Mark Travers keen to learn off Ireland's number one Darren Randolph

Republic of Ireland's Darren Randolph is still number one, says back-up Mark Travers

NOT many back-up goalkeepers like to admit it, but Mark Travers understands why Darren Randolph is the Republic of Ireland’s undisputed number one – but feels he has plenty of time to make an impact on the club and international stage.

The Kildare native is also having to bide his time at his club Bournemouth with the more experienced Bosnia international Asmir Begovic currently number one.

Speaking via Zoom to reporters from the team's headquarters in Dublin last night, Travers says Randolph is currently the man to displace even though the West Ham United man is playing second fiddle to Lukasz Fabianski.

“Like with Caoimhin [Kelleher], we obviously want to play and get as many caps as we can,” said Travers.

“Darren Randolph has been so good and so consistent the last few years, he has never been at fault when he has been in the goal for Ireland.

“It's great to learn from him and work with such an experienced and such a good goalkeeper.

“Being 21, there is always time to work and learn from him, but obviously the goal is everyone wants to play for their country and get in the team.

“I just have to see how this team pans out but I'm quite lucky in that there are so many games coming up in the Nations League and World Cup Qualifiers as well. There’s so much to look forward to so I've just got to see how it goes.”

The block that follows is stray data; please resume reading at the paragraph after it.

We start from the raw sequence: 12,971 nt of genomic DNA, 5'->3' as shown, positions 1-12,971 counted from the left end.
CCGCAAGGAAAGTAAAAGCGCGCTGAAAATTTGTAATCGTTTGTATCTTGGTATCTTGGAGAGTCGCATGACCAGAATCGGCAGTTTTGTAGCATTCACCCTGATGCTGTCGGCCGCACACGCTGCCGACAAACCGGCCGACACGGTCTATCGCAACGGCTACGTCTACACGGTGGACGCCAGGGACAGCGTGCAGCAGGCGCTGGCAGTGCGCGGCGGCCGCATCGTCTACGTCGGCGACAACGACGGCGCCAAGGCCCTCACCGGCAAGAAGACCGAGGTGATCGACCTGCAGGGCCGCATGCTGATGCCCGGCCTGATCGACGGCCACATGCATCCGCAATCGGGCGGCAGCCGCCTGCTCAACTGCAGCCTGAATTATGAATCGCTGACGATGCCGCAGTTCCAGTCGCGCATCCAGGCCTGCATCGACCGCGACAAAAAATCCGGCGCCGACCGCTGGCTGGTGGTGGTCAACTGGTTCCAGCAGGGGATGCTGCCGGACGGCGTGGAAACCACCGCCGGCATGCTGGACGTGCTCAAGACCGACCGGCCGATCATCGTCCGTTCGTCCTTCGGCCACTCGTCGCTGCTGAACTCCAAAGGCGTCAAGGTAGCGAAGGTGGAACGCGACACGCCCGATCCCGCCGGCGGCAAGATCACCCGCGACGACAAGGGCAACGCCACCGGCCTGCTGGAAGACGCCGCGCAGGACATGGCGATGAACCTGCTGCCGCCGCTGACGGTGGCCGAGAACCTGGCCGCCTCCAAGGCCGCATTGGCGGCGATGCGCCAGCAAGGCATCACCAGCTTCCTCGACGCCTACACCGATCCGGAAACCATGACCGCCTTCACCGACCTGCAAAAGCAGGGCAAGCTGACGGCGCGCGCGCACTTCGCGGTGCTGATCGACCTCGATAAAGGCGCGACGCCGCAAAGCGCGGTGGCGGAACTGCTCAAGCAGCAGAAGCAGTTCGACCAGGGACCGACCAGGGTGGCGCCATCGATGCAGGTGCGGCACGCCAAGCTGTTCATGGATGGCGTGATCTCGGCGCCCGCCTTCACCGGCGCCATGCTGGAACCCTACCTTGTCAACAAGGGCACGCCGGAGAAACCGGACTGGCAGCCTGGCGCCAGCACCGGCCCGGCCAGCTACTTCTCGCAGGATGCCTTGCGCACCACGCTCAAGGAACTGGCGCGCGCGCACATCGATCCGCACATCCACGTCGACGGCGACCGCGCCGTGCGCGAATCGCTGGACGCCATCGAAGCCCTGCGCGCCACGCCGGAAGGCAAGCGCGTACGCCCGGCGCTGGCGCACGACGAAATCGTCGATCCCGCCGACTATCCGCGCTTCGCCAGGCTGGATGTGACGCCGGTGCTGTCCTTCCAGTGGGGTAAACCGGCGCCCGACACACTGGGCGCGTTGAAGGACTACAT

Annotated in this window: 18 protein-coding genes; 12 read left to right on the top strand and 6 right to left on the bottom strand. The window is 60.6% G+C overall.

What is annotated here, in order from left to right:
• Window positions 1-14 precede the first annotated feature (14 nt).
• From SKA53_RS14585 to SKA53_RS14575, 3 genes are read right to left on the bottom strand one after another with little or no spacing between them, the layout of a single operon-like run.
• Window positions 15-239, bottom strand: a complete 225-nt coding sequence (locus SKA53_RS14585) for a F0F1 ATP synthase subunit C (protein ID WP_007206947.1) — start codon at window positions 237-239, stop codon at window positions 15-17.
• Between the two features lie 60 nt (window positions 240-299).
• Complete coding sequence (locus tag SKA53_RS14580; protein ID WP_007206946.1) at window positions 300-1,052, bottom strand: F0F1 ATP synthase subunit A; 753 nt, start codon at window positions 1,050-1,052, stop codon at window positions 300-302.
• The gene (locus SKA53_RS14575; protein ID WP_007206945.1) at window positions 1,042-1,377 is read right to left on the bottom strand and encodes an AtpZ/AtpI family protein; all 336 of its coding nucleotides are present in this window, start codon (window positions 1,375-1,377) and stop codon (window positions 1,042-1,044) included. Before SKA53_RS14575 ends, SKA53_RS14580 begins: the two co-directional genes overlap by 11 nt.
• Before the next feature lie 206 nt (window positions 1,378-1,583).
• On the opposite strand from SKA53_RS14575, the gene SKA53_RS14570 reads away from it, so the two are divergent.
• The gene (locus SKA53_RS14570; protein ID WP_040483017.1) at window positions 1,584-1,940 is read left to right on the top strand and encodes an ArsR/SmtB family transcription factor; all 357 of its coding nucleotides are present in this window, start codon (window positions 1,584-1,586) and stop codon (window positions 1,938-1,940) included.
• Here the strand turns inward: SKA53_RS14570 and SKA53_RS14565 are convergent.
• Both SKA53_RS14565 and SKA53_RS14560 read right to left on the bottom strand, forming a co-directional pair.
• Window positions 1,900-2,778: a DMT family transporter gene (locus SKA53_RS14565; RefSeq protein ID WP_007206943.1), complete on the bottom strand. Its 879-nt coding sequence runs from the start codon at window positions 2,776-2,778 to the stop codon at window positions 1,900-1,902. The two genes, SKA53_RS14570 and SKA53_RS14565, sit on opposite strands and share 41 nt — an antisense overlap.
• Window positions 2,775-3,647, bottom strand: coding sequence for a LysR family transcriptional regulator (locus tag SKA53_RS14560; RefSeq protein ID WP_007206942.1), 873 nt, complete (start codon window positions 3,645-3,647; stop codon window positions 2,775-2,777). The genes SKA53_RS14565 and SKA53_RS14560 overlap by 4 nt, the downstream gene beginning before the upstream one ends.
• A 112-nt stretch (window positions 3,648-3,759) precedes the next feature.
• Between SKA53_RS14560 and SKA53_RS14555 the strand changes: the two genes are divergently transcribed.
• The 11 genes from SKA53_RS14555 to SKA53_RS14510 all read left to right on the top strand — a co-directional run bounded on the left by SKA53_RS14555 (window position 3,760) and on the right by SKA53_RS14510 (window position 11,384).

Travers has joked with Begovic that the pair might meet in the Euro 2021 play-off final next month – but both Ireland and Bosnia have to overcome semi-final opponents Slovakia and Northern Ireland respectively before debating an appearance at a major tournament.

Travers, who has represented his country right through from U15, made his senior international debut in a friendly win over Bulgaria in September 2019.

With the vast majority of top clubs playing out from the back, a goalkeeper has had to add significantly to their skills set – but Travers is unfazed by the modern challenges of keeping goal.

“You take the added pressure in those situations but a lot of teams are trying to play from the back; we use our feet as well, we join in the rondos in training, constantly trying to use our feet.

“It comes with games and trying to get confident with it. A goalkeeper can't be too cheeky at times, you do have to go long, you don't want to cause goals in that respect, [but] the first thought is to play out, you use your centre halves and full backs to build attacks.”

New boss Stephen Kenny is also a big believer in trying to make that first pass from the goalkeeper be the basis for the team’s attack – and Travers feels Ireland have the quality to play the modern way.

“I don't see why not, if you are 1-0 up with 10 minutes to go on Thursday, it's a different story but throughout the game it's something we want to do, start from the back and play out, if it's on,” said Travers, who moved to Bournemouth after a short spell with Shamrock Rovers in 2017.

“In the past it's been different, but we have a great group of players here who are willing to do that so I don't see why we can't do that with the Irish team.

“We definitely have the players in the Irish squad to do that, it's a matter of time before we all gel together and get used to the new system but I think it's a massive positive, it's an exciting time and everyone is looking forward to the game on Thursday.”

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